Washington’s Joel Ward skates the puck behind the net against David Schlemko and Phoenix. (Ralph Freso/Associated Press)

Joel Ward doesn’t like to make a fuss about himself. Bring up his nine goals — which are the most he has had in three seasons with the Washington Capitals and rank second on the team behind Alex Ovechkin — and with a sheepish grin he’ll quietly acknowledge he has found his scoring touch.

While it may be masked by modesty, Ward’s emergence on the scoresheet illustrates a player thriving in his role and relishing additional responsibilities.

“For me, when you get an opportunity to play, you make the most of it,” said Ward, who has 13 points as part of Washington’s dominant third line and is riding a three-game scoring streak heading into Friday’s game at the Detroit Red Wings. “I didn’t really get a chance to play on the power play or penalty kill so much [early in his tenure with the Capitals]. It’s a whole different ballgame when you’re playing on special teams. You get an opportunity for more minutes, you get more reps in, more chances to make plays, and you feel more confident in areas like in front of the net.”

Back in 2011, Ward recorded seven goals and six assists in 12 postseason games with the Nashville Predators, establishing his reputation as a playoff performer and making him a sought-after free agent that summer.

When the Capitals signed Ward to a four-year, $12 million contract on the first day of free agency, General Manager George McPhee admitted Washington overpaid by roughly 15 percent to land the big, forechecking winger with a strong two-way game.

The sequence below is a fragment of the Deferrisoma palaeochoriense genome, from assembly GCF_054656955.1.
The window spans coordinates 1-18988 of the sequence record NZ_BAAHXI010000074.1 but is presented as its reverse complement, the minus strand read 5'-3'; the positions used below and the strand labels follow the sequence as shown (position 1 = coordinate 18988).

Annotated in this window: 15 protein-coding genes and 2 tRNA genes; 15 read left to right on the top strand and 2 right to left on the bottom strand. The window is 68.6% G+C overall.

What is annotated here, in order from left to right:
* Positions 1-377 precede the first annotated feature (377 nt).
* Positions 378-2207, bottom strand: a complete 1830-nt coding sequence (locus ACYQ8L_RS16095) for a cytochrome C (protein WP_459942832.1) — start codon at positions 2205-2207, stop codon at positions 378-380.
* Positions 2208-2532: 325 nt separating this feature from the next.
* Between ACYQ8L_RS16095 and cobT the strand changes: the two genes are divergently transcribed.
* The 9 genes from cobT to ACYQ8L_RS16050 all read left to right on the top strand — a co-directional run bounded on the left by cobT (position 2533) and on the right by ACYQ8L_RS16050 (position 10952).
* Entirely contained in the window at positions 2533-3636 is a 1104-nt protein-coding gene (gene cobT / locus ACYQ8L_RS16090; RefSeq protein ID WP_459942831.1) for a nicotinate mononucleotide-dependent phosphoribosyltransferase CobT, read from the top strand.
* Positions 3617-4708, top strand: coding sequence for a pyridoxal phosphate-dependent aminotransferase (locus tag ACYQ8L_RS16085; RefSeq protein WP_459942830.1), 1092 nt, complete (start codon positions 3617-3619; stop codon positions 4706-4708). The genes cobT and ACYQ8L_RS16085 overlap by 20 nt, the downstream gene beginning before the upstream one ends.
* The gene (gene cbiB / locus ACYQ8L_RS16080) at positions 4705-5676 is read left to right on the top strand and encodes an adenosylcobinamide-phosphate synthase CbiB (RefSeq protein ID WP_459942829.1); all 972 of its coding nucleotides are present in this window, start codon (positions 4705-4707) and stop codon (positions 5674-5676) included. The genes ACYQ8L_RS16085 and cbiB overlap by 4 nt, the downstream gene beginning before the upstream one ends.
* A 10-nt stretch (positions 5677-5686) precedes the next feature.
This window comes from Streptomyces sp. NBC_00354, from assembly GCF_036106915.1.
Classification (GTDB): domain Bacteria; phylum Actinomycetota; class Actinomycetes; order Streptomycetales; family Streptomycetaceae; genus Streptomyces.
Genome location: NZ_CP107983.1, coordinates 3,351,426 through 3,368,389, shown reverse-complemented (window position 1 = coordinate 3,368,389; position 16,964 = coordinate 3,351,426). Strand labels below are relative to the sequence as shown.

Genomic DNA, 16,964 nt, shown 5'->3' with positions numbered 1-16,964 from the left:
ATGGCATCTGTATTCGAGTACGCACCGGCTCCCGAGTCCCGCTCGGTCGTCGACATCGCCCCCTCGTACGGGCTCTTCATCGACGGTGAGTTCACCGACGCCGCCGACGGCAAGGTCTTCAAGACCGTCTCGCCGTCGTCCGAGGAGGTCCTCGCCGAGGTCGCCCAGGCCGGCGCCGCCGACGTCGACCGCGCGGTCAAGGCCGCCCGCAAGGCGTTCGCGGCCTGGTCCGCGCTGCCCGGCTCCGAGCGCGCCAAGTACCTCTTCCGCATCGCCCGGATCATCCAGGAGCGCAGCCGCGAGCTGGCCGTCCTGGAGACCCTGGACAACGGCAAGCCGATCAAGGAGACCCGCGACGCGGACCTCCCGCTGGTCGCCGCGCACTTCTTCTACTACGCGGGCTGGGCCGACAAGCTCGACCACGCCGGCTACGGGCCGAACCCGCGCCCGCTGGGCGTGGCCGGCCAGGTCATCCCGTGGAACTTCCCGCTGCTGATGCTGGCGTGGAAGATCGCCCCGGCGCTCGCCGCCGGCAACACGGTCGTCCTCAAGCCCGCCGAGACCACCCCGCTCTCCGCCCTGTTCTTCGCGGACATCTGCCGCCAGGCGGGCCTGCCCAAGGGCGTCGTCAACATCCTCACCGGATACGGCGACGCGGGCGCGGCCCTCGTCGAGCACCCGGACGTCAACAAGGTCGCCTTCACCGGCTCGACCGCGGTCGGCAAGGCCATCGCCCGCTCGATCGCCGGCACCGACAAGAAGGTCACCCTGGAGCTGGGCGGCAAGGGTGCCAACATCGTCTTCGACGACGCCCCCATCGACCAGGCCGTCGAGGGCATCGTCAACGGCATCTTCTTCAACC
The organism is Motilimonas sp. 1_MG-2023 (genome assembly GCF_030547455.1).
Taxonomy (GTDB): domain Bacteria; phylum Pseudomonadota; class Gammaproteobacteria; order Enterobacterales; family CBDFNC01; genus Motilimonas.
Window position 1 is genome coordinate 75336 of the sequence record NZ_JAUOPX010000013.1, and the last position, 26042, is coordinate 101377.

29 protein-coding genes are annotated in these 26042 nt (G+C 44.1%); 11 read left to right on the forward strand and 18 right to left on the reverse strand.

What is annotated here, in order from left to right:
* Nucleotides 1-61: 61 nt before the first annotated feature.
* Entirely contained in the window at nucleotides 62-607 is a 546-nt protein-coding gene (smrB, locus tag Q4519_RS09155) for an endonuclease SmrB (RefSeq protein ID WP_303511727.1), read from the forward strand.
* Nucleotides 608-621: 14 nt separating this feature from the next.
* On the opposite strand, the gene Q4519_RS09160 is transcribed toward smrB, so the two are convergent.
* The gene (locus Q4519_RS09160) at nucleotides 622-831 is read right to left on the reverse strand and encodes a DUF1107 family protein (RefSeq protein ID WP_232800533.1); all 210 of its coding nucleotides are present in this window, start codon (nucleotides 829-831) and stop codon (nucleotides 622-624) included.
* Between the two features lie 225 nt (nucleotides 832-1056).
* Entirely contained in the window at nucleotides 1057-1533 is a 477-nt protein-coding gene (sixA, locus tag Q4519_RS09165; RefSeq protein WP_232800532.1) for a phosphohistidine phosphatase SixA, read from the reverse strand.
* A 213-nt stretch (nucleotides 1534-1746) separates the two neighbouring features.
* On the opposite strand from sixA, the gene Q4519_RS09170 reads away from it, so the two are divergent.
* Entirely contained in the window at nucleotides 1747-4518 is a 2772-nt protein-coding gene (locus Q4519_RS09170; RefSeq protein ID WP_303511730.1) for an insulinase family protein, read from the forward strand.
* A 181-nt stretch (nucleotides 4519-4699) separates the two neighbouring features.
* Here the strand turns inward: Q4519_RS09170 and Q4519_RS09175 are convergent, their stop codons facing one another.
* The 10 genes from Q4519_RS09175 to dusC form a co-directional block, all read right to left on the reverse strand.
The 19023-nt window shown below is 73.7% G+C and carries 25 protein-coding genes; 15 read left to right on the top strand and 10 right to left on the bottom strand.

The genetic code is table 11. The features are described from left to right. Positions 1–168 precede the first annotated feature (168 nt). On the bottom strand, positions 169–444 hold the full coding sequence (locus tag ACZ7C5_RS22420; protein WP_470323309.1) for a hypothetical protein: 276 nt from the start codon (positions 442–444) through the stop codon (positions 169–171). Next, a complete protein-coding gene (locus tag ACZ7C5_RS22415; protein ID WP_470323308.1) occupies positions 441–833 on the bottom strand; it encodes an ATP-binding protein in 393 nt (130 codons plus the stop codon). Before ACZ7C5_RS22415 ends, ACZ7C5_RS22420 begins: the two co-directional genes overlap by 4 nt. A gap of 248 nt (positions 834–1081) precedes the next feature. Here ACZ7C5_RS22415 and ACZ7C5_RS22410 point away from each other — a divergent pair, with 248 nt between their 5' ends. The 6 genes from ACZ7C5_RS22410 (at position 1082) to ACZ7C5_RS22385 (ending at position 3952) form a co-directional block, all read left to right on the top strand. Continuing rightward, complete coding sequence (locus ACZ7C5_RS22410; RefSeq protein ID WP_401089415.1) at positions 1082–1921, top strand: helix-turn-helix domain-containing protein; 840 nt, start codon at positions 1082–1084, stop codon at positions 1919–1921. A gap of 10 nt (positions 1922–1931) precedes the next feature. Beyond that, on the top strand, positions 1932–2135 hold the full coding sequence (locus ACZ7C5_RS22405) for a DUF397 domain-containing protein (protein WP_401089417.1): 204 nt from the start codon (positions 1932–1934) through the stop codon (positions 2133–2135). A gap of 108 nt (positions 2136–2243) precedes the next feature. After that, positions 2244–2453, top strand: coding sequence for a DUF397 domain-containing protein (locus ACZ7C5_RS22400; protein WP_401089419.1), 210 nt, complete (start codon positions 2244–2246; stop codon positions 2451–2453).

While it was his postseason play that made Ward, now 32, such a prominent target on the Capitals’ wish list that year, the team believed he could produce consistently year round. But until this year, Ward’s offensive production during the regular season has been inconsistent, with just 14 goals and 38 points in his first two seasons with the Capitals.

“When a player can play as well as he did in the playoffs, in the most difficult time of the year, then you think you’d be able to get even more in the regular season and get even more performance like that out of him. We’re finally getting it from him,” McPhee said. “We haven’t been disappointed in him, but we thought he was capable of doing this a while ago. It looks good. It looks good on him.”

In his first two years with the Capitals, Ward saw limited minutes under both Bruce Boudreau and Dale Hunter — his 12-minute 26-second average in 2011-12 was the lowest in his six seasons as a full-time NHL player — and he didn’t play on the penalty kill or power play. A lingering groin problem also took a toll, and Ward underwent sports hernia surgery in the summer of 2012.

When Adam Oates took over as coach, he wasted little time before including Ward on the penalty-kill rotation and making him one of the options in the slot on the power play. That time allowed Ward greater opportunity to make an impact, but it also came with expectations.

“I expect him to play now like he does in the playoffs. Every night,” Oates said. “It just happens to be [the regular season], but we need these points, and you’ve got to put yourself in positions.”

Even under Oates last season, offense came in spurts for Ward, who at one point went 16 games without a goal. But Oates’s trust in the form of regular ice time and willingness to work with Ward to improve his game — Ward changed the curve pattern of his stick at his coach’s suggestion — resonated with the Toronto native.

“Oatesy been huge — personally, mentally — in just giving me an opportunity. To put me out there even though I might not execute at all times or mess up, he still has the confidence in me,” Ward said. “I’ve played the game for a long time, but I’m always willing to learn, and he’s always been helpful in that aspect, too. I just try to take as much info as I can, and it seems to be working.”

Ward knows that there’s no guarantee he will continue filling the net at the same pace all year, but he’s determined to stay on this path.

“I just want to keep it going,” he said.

Capitals note: Defenseman Mike Green sat out a second straight practice with a lower-body injury that Oates described as a bruise. Green did make the trip to Detroit with the team, but he is questionable for Friday’s game against the Red Wings.

Washington recalled defenseman Tyson Strachan from the American Hockey League’s Hershey Bears in case Green can’t play.